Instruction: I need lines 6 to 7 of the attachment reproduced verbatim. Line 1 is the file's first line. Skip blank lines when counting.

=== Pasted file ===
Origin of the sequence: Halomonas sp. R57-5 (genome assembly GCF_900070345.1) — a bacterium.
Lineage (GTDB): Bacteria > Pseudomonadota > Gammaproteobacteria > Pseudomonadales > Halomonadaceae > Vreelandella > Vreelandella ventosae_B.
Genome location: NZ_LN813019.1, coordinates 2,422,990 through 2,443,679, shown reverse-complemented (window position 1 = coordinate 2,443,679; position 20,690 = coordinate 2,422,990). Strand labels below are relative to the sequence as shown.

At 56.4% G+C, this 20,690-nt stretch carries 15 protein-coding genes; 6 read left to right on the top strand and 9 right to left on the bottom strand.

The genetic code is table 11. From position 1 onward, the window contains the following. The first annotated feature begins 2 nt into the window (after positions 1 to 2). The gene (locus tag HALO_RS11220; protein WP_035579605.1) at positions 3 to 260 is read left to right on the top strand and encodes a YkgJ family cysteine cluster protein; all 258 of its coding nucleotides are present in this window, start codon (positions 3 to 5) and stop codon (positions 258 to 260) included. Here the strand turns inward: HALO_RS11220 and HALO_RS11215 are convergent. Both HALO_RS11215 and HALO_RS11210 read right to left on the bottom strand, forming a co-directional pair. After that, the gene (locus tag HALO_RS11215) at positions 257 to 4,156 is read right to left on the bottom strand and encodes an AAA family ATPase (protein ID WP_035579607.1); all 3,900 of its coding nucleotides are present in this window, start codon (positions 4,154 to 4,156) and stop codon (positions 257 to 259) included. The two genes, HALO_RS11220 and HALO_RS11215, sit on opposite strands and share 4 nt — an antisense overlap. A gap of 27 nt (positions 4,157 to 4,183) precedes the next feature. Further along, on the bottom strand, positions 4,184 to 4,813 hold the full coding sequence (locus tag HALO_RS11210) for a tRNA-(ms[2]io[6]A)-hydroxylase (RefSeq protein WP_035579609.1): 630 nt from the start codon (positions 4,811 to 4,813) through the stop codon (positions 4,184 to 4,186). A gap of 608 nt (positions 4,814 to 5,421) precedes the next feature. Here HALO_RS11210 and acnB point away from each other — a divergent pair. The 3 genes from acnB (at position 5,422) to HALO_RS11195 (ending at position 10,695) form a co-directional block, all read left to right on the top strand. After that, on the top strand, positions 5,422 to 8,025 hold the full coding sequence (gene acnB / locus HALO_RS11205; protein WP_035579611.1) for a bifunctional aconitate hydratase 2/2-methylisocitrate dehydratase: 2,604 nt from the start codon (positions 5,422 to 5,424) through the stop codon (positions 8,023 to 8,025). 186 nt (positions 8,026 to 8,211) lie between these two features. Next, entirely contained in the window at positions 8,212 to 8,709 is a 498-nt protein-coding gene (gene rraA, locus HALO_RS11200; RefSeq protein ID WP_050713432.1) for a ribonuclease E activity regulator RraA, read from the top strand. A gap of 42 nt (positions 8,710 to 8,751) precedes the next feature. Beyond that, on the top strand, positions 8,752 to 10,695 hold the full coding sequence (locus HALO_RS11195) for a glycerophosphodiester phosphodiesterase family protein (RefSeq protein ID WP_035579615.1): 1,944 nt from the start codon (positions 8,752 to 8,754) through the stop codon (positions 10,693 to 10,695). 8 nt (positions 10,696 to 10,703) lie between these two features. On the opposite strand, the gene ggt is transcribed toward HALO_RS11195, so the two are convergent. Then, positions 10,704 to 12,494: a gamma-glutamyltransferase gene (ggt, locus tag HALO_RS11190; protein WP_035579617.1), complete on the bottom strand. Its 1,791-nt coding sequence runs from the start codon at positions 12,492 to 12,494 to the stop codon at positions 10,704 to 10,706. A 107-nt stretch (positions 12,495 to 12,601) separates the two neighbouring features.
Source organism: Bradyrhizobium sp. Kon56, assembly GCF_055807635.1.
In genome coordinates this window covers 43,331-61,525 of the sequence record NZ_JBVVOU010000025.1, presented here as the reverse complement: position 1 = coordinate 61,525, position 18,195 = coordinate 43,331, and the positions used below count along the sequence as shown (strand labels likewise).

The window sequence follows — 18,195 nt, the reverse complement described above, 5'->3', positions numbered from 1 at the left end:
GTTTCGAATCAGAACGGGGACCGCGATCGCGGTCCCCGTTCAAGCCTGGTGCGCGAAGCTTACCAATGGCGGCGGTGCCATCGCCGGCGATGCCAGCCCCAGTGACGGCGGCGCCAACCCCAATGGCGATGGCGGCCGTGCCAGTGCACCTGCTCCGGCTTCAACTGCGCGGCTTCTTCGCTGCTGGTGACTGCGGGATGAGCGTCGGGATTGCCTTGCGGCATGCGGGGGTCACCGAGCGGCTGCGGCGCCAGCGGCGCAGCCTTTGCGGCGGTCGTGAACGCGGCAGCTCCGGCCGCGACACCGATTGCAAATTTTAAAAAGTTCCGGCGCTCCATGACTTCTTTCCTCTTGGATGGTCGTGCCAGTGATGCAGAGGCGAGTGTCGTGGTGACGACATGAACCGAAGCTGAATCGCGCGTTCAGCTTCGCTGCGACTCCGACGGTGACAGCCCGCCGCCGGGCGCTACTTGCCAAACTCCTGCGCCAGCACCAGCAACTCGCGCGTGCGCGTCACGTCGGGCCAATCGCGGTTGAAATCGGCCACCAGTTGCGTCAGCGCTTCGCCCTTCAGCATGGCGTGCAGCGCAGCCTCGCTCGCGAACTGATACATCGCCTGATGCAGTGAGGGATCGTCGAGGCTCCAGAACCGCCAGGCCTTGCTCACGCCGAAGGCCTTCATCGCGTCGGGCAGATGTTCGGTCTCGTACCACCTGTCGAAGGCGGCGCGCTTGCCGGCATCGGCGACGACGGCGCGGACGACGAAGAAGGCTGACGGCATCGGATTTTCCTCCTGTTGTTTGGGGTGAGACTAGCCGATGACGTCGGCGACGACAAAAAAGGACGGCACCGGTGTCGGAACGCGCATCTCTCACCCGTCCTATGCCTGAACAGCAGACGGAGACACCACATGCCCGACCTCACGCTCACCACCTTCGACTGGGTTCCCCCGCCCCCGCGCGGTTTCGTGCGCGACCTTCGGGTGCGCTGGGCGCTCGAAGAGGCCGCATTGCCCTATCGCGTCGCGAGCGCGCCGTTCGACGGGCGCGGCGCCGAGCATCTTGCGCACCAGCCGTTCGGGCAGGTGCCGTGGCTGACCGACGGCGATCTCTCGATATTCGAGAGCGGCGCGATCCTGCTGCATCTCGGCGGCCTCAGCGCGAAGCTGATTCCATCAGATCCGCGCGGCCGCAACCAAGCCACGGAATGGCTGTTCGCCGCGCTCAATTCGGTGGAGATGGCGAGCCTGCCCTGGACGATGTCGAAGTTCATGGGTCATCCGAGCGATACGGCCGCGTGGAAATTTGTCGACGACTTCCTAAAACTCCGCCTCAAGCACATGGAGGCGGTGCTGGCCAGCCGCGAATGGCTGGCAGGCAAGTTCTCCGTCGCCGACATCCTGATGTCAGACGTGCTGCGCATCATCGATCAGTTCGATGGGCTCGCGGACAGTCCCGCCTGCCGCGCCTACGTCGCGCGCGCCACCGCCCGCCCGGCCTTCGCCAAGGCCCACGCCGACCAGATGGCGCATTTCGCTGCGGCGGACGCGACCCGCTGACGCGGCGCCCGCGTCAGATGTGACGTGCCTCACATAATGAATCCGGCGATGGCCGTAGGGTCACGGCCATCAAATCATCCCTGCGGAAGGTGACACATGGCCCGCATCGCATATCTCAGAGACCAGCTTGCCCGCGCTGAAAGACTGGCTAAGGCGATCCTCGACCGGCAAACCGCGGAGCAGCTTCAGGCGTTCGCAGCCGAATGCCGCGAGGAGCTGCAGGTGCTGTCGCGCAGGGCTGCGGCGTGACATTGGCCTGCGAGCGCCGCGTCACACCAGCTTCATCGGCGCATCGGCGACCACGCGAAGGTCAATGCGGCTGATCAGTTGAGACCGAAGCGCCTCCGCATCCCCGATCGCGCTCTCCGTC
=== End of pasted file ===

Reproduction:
Source organism: Bradyrhizobium sp. Kon56, assembly GCF_055807635.1.
In genome coordinates this window covers 43,331-61,525 of the sequence record NZ_JBVVOU010000025.1, presented here as the reverse complement: position 1 = coordinate 61,525, position 18,195 = coordinate 43,331, and the positions used below count along the sequence as shown (strand labels likewise).